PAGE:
Tuesday, October 01, 2002
by Richard D. Weber, J.D.
MDA Legal Counsel
Published in the October 2002 issue of the Journal
Question: I'm a general dentist and I also perform root canal treatment. Recently, I had a patient who had a bad outcome. The patient went to an endodontist, who completed the root canal. I believe I conformed to the standard of practice, but the patient says that the endodontist has a different opinion. Can I be held liable based upon the endodontist's opinion?
Answer: Your case is similar to a recent case decided by the Michigan Court of Appeals. In that case the plaintiff needed a root canal and a general dentist performed the root canal procedure. The plaintiff then experienced pain and was instructed to return to the general dentist's office, where he received three successive injections of Novocain. Following this, the plaintiff became cold, began to shake and eventually stopped breathing. The general dentist administered cardiopulmonary resuscitation and the plaintiff was taken to a hospital. The plaintiff recovered the following day and an endodontist repaired and completed the root canal begun by the general dentist.
In order to commence a malpractice action against a dentist, the plaintiff must file an affidavit of merit. This is a requirement under the Michigan malpractice reform legislation that became effective April 1, 1994. The statute requires that the plaintiff, in an action alleging malpractice, file with the complaint an affidavit of merit signed by a health professional who the plaintiff's attorney reasonably believes meets the requirements for an expert witness under the expert witness qualification statute.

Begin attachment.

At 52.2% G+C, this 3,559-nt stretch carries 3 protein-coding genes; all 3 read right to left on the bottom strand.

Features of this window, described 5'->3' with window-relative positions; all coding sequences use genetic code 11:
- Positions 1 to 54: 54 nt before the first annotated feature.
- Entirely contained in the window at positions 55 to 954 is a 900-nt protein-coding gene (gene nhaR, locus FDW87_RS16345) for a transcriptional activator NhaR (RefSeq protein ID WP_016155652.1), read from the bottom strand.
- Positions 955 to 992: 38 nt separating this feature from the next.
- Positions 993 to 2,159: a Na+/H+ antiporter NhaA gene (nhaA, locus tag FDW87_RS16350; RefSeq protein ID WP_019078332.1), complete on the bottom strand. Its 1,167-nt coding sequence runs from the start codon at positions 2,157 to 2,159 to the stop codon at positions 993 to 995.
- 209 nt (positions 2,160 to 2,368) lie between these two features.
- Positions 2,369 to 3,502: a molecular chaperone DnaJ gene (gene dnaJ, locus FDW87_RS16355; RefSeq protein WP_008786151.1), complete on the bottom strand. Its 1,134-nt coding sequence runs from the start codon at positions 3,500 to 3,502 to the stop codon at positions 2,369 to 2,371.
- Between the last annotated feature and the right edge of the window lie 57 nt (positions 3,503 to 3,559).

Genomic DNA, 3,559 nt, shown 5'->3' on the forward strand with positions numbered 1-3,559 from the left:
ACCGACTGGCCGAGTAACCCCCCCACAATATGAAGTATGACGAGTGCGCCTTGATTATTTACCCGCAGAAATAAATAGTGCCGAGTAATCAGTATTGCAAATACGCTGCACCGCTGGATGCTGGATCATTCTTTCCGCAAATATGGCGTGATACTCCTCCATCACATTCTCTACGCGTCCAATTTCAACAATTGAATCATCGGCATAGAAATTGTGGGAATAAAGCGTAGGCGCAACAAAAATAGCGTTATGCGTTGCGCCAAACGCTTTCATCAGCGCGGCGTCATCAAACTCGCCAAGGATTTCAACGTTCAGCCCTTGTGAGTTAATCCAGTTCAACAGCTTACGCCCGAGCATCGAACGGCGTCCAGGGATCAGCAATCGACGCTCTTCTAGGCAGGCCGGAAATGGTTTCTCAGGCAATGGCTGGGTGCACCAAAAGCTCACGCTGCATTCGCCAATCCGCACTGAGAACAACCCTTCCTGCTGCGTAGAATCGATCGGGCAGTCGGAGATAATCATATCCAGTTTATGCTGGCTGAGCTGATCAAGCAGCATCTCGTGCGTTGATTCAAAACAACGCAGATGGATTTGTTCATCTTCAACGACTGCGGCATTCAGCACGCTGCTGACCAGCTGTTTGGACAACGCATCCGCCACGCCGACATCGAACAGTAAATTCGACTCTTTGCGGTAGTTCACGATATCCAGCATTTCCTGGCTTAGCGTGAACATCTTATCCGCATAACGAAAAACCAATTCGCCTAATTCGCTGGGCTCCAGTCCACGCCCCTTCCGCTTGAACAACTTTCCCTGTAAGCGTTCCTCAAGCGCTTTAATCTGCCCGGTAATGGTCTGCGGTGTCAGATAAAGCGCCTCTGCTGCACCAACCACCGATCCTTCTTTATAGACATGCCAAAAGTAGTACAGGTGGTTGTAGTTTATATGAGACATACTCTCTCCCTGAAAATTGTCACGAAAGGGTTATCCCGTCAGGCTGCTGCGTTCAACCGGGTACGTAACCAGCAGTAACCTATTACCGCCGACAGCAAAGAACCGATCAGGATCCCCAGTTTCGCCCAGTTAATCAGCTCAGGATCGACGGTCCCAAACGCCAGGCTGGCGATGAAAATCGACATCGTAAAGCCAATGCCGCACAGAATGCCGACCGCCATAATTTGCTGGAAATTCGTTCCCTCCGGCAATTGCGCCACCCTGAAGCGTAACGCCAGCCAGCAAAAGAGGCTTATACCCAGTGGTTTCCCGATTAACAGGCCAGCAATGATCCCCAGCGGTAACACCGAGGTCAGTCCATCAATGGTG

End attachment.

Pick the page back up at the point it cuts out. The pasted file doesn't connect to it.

This statute, which is also part of the malpractice reform legislation, provides that a person shall not give expert testimony in a malpractice case on the appropriate standard of practice or care unless the person is licensed and meets certain criteria. If the defendant is a general practitioner, the expert witness must have devoted a majority of his or her professional time to the active clinical practice as a general practitioner during the year immediately preceding the date of the occurrence. A more detailed explanation of the affidavit of merit requirement is covered in the "Dentistry and the Law" column published in the July/August 2000 issue of the Journal.
In the case decided by the Michigan Court of Appeals, the plaintiff argued that the endodontist expert witness was familiar with the standard of practice of a general dentist, and that the endodontist opined that the defendant general dentist breached the standard of practice by failing to properly drill, clean, fill or pack the root canal. The endodontist further opined that this was the proximate cause of the plaintiff's pain and other damages. The plaintiff argued that the endodontist should be able to testify on the issue of root canals for the reason that the endodontist is a true expert in the area and to preclude such testimony would lead to an absurd result. The court determined that a general practitioner is commonly defined as a practitioner whose practice is not limited to any specific branch of dentistry, and a specialist is a practitioner who deals only with a particular class of diseases, conditions or patients. The court concluded that the endodontist is clearly a specialist and does not meet the requirements of the statute.
The Court of Appeals referred to decisions from the Michigan Supreme Court that preclude a court from utilizing rules of statutory construction to impose different policy choices than those selected by the Legislature.
The Court of Appeals decision is binding precedent in Michigan. Under this decision, the endodontist in your case may not sign the affidavit of merit, which is a condition precedent to filing a malpractice lawsuit. In addition, the endodontist may not testify against you in a deposition or trial as to the standard of practice, or render an opinion that you violated the standard of practice. In order to proceed against you in a malpractice case, the plaintiff would be required to provide an affidavit of merit signed by a general practitioner who meets the qualifications of the expert witness statute in Michigan.